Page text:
Wednesday, 20 June 2012

Whatever happened to Jefferson Airplane???

The difference in the music caused by the evolutions of Jefferson Airplane and Fleetwood Mac are similar in that there were three main stages in both of their careers. But looking at it all critically, the difference between early and late JA is much greater then early and late FM- mainly for the reason that the Airplane came out earlier and lasted longer, I guess. And one thing I actually find quite cool about JA is that their music really did move with the times. Each album they did represented the current state of popluar music when it was made- without ever sounding jaded or burnt out. That may be attributed to the ever-chaning line-up... Their music never did disapoint though. And although I personally favor the music of the Airplane stage in their career, I'm glad they weren't that married to their psychedelic roots that when the time came to move on, they weren't stuck with what they were known for, they had room to grow, expand and move on.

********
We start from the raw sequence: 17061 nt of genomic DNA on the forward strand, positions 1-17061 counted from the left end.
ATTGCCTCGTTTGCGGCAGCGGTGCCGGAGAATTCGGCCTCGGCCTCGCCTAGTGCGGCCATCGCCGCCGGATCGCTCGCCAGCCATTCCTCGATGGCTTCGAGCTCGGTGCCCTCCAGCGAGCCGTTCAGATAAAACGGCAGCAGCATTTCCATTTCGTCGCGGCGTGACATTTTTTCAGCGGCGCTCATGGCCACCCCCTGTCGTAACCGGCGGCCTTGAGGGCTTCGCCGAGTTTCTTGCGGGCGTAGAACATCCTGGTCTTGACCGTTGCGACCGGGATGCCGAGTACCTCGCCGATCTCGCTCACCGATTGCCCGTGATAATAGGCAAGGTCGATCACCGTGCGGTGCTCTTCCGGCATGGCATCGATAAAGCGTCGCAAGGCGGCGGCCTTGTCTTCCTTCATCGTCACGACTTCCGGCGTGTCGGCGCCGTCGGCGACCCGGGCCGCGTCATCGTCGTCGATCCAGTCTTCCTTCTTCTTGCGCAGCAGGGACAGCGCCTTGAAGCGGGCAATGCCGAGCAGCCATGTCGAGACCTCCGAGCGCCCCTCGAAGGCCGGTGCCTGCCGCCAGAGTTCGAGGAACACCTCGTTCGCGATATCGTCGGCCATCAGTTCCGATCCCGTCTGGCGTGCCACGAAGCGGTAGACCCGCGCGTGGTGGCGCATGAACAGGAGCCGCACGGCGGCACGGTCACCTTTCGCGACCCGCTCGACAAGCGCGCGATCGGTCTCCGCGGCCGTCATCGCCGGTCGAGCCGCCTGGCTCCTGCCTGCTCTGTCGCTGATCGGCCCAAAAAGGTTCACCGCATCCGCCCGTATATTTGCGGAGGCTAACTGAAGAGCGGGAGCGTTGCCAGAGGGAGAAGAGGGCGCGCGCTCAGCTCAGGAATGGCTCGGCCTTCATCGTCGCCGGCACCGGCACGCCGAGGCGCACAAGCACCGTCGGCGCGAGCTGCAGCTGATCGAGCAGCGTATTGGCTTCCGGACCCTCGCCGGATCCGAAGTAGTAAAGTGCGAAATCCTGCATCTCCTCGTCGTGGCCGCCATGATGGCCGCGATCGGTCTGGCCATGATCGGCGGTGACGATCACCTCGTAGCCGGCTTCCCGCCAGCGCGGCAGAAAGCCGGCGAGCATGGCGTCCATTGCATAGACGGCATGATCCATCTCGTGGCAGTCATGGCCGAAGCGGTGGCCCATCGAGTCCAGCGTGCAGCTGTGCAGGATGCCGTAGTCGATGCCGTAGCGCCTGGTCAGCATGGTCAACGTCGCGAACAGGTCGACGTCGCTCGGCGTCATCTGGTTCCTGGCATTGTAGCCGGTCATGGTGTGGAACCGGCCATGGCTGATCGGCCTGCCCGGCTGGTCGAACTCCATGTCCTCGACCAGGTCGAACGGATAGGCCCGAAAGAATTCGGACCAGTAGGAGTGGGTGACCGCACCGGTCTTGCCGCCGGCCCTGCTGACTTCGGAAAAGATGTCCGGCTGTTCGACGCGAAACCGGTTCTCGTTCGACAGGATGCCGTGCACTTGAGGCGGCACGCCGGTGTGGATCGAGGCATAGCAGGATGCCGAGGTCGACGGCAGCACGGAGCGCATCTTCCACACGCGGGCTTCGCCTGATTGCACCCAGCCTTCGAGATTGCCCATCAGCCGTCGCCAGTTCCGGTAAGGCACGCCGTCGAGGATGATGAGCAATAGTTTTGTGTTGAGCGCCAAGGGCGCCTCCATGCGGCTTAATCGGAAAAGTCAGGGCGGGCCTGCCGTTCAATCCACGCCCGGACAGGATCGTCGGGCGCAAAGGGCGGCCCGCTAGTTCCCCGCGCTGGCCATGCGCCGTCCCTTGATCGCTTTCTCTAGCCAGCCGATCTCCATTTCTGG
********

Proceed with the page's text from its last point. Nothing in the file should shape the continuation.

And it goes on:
The first incarnation of the group was formed in San Francisco in 1965, and quickly became known as one of the best bands around in the Summer of Love '67. The very first line-up was Marty Balin, Paul Kantner, Signe Toly Anderson, Jorma Kaukonen, Jack Casady, and Skip Spence. The following year Anderson left and was replaced with Grace Slick. The band became a nation wide hit when White Rabbit and Somebody To Love began scaling the charts.
In the early 70s, the Jefferson Airplane became the Jefferson Starship as the band's music and style changed to accomodate the new times. In 1975 they found great success with the album Red Octopus and the hit single "Miracles." While this was quite a departure from their heyday, the fans still bought it, and the group kept evolving. By the mid 80s they had dropped the Jefferson from the name, now to be known simply as Starship. They recruited vocalist Mickey Thomas, who brought new life and energy to the band and bring songs like "Jane" and "We Built This City" to life.
So how did the ultimate symbol of the late 60s music become a 70s pop band, and then (gasp) and 80s Pop Band??  Like Fleetwood Mac and like what I said earlier, Jefferson Airplane/Jefferson Starship/Starship represented the times and had no sentimental attatchments to their roots. I'm sure the die hards shudder when they hear what they produced as Starship (and rock fans in general as we watch their videos) but give them a break. A psychedelic band would never have made it outside of the 60s, no matter how good they were. So let's remember them as they were and as what they became- none of it was that bad at all.

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